362                 (sc-macro-transformer
363                  (lambda (form env)
364                    (capture-syntactic-environment
365                     (lambda (transformer-env)
366                       (identifier=? transformer-env 'x env 'x)))))))
367             (list (foo)
368                   (let ((x 3))
369                     (foo))))
370              => (#t #f)
372           (let-syntax ((bar foo))
373             (let-syntax
374                 ((foo
375                   (sc-macro-transformer
376                    (lambda (form env)
377                      (capture-syntactic-environment
378                       (lambda (transformer-env)
379                         (identifier=? transformer-env 'foo
380                                       env (cadr form))))))))
381               (list (foo foo)
382                     (foobar))))
383              => (#f #t)
385 The syntactic closures facility was invented by Alan Bawden and Jonathan
386 Rees.  The use of aliases to implement `syntax-rules' was invented by
387 Alan Bawden (who prefers to call them "synthetic names").  Much of this
388 proposal is derived from an earlier proposal by Alan Bawden.
390=== Authors
392Alan Bawden and Chris Hanson, ported to CHICKEN by Taylor Campbell and [[felix winkelmann]]
394=== License
396Copyright (c) 1989-91 Massachusetts Institute of Technology
398This material was developed by the Scheme project at the
399Massachusetts Institute of Technology, Department of Electrical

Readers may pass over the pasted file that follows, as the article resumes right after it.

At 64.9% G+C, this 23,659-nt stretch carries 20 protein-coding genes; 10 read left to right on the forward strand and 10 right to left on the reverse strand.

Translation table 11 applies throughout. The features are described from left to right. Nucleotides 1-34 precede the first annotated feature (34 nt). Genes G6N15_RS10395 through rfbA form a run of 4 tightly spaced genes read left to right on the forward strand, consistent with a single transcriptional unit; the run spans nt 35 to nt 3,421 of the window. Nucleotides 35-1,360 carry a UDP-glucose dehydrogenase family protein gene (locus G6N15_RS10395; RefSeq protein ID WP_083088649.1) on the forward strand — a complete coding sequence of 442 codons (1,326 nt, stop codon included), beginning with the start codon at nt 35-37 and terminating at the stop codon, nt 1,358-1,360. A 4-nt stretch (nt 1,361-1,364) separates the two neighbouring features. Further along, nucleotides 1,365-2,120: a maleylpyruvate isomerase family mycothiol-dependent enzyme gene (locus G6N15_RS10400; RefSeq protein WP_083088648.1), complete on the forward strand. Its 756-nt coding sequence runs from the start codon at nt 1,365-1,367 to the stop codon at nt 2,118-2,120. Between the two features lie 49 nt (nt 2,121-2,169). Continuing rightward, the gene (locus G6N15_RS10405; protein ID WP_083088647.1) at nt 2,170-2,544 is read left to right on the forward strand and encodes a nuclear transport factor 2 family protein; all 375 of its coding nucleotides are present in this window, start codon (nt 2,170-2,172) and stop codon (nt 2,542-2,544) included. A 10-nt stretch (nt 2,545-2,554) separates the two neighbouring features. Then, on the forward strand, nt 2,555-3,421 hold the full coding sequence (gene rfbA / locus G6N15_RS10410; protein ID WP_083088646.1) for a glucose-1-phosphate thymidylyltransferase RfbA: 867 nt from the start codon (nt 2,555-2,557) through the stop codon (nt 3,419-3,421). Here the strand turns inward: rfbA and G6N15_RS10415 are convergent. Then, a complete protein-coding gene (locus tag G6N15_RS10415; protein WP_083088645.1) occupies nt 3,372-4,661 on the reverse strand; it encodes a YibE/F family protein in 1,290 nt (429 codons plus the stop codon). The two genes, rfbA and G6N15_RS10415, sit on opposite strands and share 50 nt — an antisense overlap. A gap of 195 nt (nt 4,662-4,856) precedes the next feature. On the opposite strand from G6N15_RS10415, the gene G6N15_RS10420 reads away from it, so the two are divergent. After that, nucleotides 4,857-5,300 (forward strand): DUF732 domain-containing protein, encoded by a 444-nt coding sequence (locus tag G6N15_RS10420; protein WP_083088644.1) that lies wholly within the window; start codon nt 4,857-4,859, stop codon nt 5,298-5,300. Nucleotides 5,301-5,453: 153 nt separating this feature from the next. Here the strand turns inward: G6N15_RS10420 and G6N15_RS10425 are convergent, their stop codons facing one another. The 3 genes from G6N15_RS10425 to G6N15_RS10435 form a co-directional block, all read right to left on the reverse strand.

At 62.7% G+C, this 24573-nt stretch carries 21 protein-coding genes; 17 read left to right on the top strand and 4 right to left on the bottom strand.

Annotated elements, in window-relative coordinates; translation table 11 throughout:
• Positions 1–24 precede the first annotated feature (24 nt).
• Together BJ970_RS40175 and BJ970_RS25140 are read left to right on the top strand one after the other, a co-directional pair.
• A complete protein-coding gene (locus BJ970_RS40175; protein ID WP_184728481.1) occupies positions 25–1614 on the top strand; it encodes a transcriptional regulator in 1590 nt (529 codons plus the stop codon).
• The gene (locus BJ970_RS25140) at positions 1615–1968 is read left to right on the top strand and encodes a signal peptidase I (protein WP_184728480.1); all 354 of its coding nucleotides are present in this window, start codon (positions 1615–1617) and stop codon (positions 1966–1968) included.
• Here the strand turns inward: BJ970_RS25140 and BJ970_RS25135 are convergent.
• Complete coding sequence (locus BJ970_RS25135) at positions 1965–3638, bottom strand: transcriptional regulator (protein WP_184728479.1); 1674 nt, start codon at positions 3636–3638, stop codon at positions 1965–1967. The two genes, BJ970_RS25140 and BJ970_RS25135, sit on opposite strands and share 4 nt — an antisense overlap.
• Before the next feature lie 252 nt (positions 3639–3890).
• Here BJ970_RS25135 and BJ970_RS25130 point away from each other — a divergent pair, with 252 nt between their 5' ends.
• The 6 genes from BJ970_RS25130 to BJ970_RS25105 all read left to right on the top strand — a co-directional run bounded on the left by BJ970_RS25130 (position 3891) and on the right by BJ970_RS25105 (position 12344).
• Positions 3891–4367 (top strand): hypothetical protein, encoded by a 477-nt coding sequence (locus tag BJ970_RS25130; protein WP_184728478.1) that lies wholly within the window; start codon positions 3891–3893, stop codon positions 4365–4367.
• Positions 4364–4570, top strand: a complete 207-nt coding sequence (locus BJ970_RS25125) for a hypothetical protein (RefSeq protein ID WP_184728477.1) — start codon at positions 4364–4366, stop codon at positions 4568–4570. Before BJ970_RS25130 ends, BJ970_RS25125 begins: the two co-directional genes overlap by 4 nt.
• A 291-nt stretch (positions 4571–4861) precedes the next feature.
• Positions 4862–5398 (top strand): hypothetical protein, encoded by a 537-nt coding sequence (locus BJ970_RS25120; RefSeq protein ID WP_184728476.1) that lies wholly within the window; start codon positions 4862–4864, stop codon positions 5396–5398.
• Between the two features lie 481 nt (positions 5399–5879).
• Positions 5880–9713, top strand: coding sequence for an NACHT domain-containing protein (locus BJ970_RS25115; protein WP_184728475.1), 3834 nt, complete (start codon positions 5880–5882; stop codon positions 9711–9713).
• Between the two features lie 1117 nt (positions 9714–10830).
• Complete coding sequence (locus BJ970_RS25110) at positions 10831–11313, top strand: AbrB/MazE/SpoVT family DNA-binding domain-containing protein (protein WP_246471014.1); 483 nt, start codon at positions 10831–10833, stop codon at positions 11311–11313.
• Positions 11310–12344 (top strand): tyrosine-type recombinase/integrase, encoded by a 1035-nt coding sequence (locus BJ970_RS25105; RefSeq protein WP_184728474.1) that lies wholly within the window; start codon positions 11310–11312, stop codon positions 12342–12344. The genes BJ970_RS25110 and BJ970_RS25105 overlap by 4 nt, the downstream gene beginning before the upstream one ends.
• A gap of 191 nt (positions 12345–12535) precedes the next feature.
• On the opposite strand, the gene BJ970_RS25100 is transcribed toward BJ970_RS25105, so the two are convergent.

400Engineering and Computer Science.  Permission to copy and modify
401this software, to redistribute either the original software or a
402modified version, and to use this software for any purpose is
403granted, subject to the following restrictions and understandings.
4051. Any copy made of this software must include this copyright
406notice in full.
4082. Users of this software agree to make their best efforts (a) to
409return to the MIT Scheme project any improvements or extensions
410that they make, so that these may be included in future releases;
411and (b) to inform MIT of noteworthy uses of this software.
4133. All materials developed as a consequence of the use of this
414software shall duly acknowledge such use, in accordance with the
415usual standards of acknowledging credit in academic research.
4174. MIT has made no warranty or representation that the operation
418of this software will be error-free, and MIT is under no
419obligation to provide any services, by way of maintenance, update,
420or otherwise.
4225. In conjunction with products arising from the use of this
423material, there shall be no use of the name of the Massachusetts
424Institute of Technology nor of any adaptation thereof in any
425advertising, promotional, or sales literature without prior
426written consent from MIT in each case.
428=== History
430; 0.984 : hygienify {{cond-expand}}, {{include}}; export {{syntax-case}}, {{syntax-match?}} (zbigniew)
431; 0.983 : added curried {{define}} (zbigniew)
432; 0.982 : added {{rsc-macro-transformer}}; {{define-macro}} now non-hygienic (zbigniew)
433; 0.981 : added {{optional}} as a replacement for {{:optional}}
434; 0.98 : uses hygienic implementation of {{condition-case}}
435; 0.97 : bugfix by Taylor Campbell
436; 0.96 : {{define-record-type}} doesn't bind record identifier anymore
437; 0.95 : fixed bug in {{let-optionals}}
438; 0.94 : empty list isn't quoted by default anymore
439; 0.93 : added {{fluid-let}}
440; 0.92 : {{include}} shows message in verbose mode
441; 0.91 : renamed {{transformer}} to {{sc-macro-transformer}} for compatibility with MIT-Scheme [suggested by Taylor Campbell]
442; 0.9 : added SRFI-17 support
443; 0.8 : removed (probably) overly restrictive check [suggested by Taylor Campbell]
444; 0.7 : added support for line-number info in debug traces by Alex Shinn
445; 0.6 : added bugfix for let-syntax by Taylor Campbell, and vector matching by Alex Shinn
446; 0.5 : added bugfix by Taylor Campbell
447; 0.4 : added {{cond-expand}}
448; 0.3 : actually works now, thanks to Taylor Campbell
449; 0.2 : added suppoer for DSSSL lambda lists (but needs {{let-optionals}} yet)
450; 0.1 : Initial release